Health Highlights: Nov. 12, 201211/12/12
Here are some of the latest health and medical news
developments, compiled by the editors of HealthDay:
Experts Raise Questions About Tamiflu
There is no evidence that Tamiflu can actually stop the flu and
drug maker Roche should release all its data on the drug, the
British Medical Journalsays.
Dozens of governments worldwide have stockpiled Tamiflu in case
of a global flu outbreak. The drug was widely used during the 2009
H1N1 swine flu pandemic, the
One researcher linked to the
British Medical Journalsaid European governments should sue
"I suggest we boycott Roche's products until they publish missing Tamiflu data," wrote Peter Gotzsche, leader of the Nordic Cochrane Center in Copenhagen, Denmark. Governments should take legal action against Roche to recover money that was "needlessly" spent on stockpiling Tamiflu, Gotzsche suggested, the APreported.
In 2009, Cochrane Center scientists evaluated flu drugs and
found no proof that Tamiflu reduced the number of complications in
flu patients. The Cochrane researchers and the
British Medical Journalasked Roche to release all its
"Despite a public promise to release (internal company reports) for each (Tamiflu) trial...Roche has stonewalled," journal editor Fiona Godlee wrote in an editorial last month.
In 2011, Tamiflu was included on a list of "essential medicine"
by the World Health Organization, which recommended the drug be
used to treat unusual influenza viruses such as bird flu.
"We do have substantive evidence it can stop or hinder progression to severe disease like pneumonia," WHO spokesman Gregory Hartl told the AP.
Roche released a statement saying it had complied with all legal
requirements on publishing data about Tamiflu and that it had given
Gotzsche and his colleagues 3,200 pages of information about the
"Roche has made full clinical study data...available to national health authorities according to their various requirements, so they can conduct their own analyses," the company's statement said.
Nestle Recalls Nesquick Chocolate Powder
Possible salmonella contamination has led Nestle to voluntarily
recall some batches of Nesquick Chocolate Powder.
The company announced the recall after it learned that
ingredient supplier Omya Inc. had issued a recall of certain lots
of its calcium carbonate due to the possible presence of
salmonella. Calcium carbonate is an ingredient in Nesquick.
The recalled chocolate powder was distributed across the United
States and has a Best Before date of October 2014. No other
varieties of Nesquick powder or any sizes or flavors of Nesquick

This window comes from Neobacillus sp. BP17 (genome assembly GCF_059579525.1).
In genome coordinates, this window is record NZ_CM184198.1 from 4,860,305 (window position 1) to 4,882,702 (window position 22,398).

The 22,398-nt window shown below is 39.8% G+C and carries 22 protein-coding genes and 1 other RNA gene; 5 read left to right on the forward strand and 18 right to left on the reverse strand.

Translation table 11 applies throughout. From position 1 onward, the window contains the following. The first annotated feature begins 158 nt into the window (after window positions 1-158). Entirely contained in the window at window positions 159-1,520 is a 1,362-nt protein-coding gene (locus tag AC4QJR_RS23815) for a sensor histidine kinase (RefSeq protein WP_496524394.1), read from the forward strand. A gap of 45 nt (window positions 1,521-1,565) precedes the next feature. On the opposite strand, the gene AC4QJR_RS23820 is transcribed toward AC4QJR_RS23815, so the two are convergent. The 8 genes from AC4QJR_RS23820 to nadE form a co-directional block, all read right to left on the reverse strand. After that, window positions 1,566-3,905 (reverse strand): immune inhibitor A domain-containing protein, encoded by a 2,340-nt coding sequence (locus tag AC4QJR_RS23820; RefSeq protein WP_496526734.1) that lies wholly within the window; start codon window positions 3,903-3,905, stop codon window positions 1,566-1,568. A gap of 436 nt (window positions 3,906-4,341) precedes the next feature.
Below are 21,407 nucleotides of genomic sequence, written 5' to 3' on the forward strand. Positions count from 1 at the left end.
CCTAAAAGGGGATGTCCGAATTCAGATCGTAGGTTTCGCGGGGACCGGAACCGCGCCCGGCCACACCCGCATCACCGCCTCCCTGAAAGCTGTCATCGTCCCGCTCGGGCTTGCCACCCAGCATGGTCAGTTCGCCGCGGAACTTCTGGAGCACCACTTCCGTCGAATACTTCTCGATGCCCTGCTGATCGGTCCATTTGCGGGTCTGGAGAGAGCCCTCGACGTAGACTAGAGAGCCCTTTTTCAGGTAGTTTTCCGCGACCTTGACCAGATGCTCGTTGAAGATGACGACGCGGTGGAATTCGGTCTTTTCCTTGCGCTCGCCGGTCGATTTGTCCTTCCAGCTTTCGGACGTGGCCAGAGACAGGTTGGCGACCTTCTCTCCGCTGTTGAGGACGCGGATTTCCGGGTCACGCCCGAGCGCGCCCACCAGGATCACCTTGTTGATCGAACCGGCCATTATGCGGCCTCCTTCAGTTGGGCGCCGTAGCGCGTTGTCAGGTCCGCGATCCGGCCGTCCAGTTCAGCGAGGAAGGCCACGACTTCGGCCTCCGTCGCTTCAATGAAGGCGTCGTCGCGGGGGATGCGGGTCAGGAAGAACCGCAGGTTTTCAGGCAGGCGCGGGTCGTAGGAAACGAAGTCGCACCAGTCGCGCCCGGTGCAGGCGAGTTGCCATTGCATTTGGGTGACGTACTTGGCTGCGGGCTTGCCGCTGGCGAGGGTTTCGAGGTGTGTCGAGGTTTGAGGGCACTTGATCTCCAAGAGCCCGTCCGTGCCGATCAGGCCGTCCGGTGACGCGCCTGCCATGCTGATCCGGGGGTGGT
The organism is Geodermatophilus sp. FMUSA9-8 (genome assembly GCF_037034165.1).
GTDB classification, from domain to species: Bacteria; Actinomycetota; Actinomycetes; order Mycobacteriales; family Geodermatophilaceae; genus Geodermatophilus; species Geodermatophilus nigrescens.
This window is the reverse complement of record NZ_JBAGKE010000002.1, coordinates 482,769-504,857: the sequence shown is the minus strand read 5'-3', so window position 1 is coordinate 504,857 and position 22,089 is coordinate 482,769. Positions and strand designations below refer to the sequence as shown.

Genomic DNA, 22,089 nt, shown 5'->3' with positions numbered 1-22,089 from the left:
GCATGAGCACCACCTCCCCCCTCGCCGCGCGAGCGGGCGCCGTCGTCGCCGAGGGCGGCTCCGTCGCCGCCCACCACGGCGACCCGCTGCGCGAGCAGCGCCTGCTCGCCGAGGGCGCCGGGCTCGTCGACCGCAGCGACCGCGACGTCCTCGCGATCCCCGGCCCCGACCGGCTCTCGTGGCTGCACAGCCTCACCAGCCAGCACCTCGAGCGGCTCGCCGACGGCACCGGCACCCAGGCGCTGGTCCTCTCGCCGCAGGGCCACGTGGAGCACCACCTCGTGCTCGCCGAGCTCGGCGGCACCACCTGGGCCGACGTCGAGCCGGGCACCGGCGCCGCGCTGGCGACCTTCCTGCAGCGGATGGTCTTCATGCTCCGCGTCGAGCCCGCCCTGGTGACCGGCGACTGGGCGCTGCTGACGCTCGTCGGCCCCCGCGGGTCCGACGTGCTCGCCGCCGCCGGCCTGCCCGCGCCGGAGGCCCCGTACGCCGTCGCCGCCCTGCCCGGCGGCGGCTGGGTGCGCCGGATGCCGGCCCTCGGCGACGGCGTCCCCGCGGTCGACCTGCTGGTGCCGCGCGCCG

ready-to-drink are included in the recall.
The recall covers the following Nesquick Chocolate Powder
- 40.7 oz, (72 servings). UPC code, 0 28000 68230 9. Production
codes 2282574810 and 2282574820.
- 21.8 oz., (38 servings). UPC code 0 28000 68090 9. Productions
codes: 2278574810, 2278574820, 2279574810, 2279574820, 2284574820,
2284574830, 2285574810, 2285574820, 2287574820, 2289574810,
- 10.9 oz., (19 servings). UPC code 0 28000 67990 3. Production
Consumers with these products should return them to the place of
purchase or contact Nestle at 1-800-628-7679. No illnesses
associated with the recalled products have been reported, according
Company Will Discontinue 7Up with Antioxidants
The soft drink 7Up with antioxidants will be taken off the
market by 2013, says beverage maker Dr. Pepper Snapple Group.
The announcement was made after the consumer group Center for
Science in the Public Interest (CSPI) launched a lawsuit saying
that the drink's health claims are misleading and illegal. But the
Texas-based Dr. Pepper Snapple group said its decision to
discontinue 7Up with antioxidants had nothing to do with the
lawsuit, according to
CBS News/Associated Press.
The lawsuit charges that the drink's claims are misleading
because they give the impression that the antioxidants in the
product come from fruits pictured on the label, while they're
actually from added vitamin E.
The CSPI also argues that the U.S. Food and Drug Administration
prohibits candies and soft drinks from being fortified with
nutrients. The lawsuit was launched on behalf of a California man
who bought the soft drink but said he didn't know the antioxidants
didn't come from fruit juices,
Copyright © 2012
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Please be aware that this information is provided to supplement the care provided by your physician. It is neither intended nor implied to be a substitute for professional medical advice. CALL YOUR HEALTHCARE PROVIDER IMMEDIATELY IF YOU THINK YOU MAY HAVE A MEDICAL EMERGENCY. Always seek the advice of your physician or other qualified health provider prior to starting any new treatment or with any questions you may have regarding a medical condition.